"If we were to travel back to the 50's as suggested, this guy would be labeled dumb, not disabled". Besides the fact you didn't address the fact that one can be a lawyer and demonstrate one's abilities in different ways, I'll go on to addressing my next point which is that you're reading is obviously worse than his...and I hope you take a reading comprehension course or maybe you simply don't have the skills to evaluate legal claims. For instance, the complaint never said he got accommodations for entrance into Harvard or Brown. Perhaps he didn't experience psychiatric issues or his learning disabilities didn't become evident until later, which is pretty common especially among psychiatric. There are many people who only develop ADHD as an adult when coming up against challenges that used to be very easy to surmount. In any case, you falsely assume that he was admitted without basis.

    However, again let me point out that there are hundreds of students who GET ADMITTED to Harvard College on the basis of disability. Affirmative action is another example where the Supreme Court has held consistently that it is legal so long as the university does not proscribe a specific formula awarding "points" for racial/ethnic balancing. There are many students at Harvard undergrad (or Brown) who have low SATs, and some even have both low SATs and grades. This is because colleges and institutions are looking for people, not robots such as yourself.

    ReplyDelete
  13. Yeah, i agree totally with the poster above. the insecurity most people have about the extra time issue in general seems to relate to the fact that they think their performance is...premised on time. in other words, being faster is a proxy for brilliance. that itself isn't true since only half of IQ tests are even based off "performance". in fact, a lot of people in neuroscience question the validity of "performance" as a component of intelligence at all since one can train for this through improving working memory, etc.

    i kind of doubt einstein who had learning disabilities came to a rapid conclusion about the theory of relativity although maybe he did.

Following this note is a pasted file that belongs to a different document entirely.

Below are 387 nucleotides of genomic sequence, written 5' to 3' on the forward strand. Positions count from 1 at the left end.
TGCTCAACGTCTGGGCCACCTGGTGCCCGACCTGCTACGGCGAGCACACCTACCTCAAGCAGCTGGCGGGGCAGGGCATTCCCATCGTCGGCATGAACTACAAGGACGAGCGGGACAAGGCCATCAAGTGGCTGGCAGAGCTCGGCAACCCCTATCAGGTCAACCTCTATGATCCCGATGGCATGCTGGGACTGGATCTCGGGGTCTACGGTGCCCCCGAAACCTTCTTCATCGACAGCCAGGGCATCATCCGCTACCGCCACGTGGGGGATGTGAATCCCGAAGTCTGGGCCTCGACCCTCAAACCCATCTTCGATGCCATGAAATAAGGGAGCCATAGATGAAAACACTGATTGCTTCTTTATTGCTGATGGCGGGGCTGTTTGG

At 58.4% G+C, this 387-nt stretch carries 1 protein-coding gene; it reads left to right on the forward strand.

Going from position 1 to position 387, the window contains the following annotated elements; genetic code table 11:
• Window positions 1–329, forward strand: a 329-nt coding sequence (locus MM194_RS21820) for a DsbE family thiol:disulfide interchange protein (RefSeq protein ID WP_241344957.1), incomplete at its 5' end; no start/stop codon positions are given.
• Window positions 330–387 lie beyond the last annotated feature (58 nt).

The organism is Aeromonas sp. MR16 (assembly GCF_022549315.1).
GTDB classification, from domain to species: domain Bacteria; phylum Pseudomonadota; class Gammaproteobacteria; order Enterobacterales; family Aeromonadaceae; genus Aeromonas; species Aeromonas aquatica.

the diligent but not too bright lawyer (which is what the LSAT seems to test) may not be the only type of lawyer who qualified to practice...law professors for example might be very slow but are great at analyzing in larger contexts

    i think that even if we concede the lsat tests diligence and that's an important component, it doesn't seem to take into account people who have no interest in working in fast-paced law firms with major deadlines. even then id say the test has serious reliability predictions

    ReplyDelete
  14. "I hope you take a reading comprehension course or maybe you simply don't have the skills to evaluate legal claims." This is pure ad hominem BS that demonstrates your insecurity with your own argument. In fact, your main focus seems to be on the poster and not their argument. (You even go so far to quote the post, then totally fail to address what you quoted.) So while you may think your reading comprehension is superior to the poster's (or that his or hers is somehow inferior), you have not demonstrated that in the slightest. "For instance, the complaint never said he got accommodations for entrance into Harvard or Brown." No it does not. It says, "He's gotten double time on law school exams, the GMAT, and other standardized tests." So, if you were as smart as you try to front, you would be able to make the logical leap that at least one (if not both) of his admissions was influenced by these scores. Speaking of assumptions, you say, "Perhaps he didn't experience psychiatric issues or his learning disabilities didn't become evident until later..." Seems like a far greater assumption than anything you tried (and failed) to attack about the previous poster's comments. Again, you attack the poster by stating, "This is because colleges and institutions are looking for people, not robots such as yourself." Your PC, wannabe "lawerly" response shows who is truly the robot. You're the little nerd who never got any girls (or guys), and you feel confident attacking someone sharing their opinion behind your computer screen. Does it feel good to be personally attacked without regard for the argument? Because while you may assume that the poster's reading comp is sub-par, there is "factual veracity" to the claim that you are a loser who needs a course in social interaction and some experience in the real world. ONE YOSELF, CLOWN.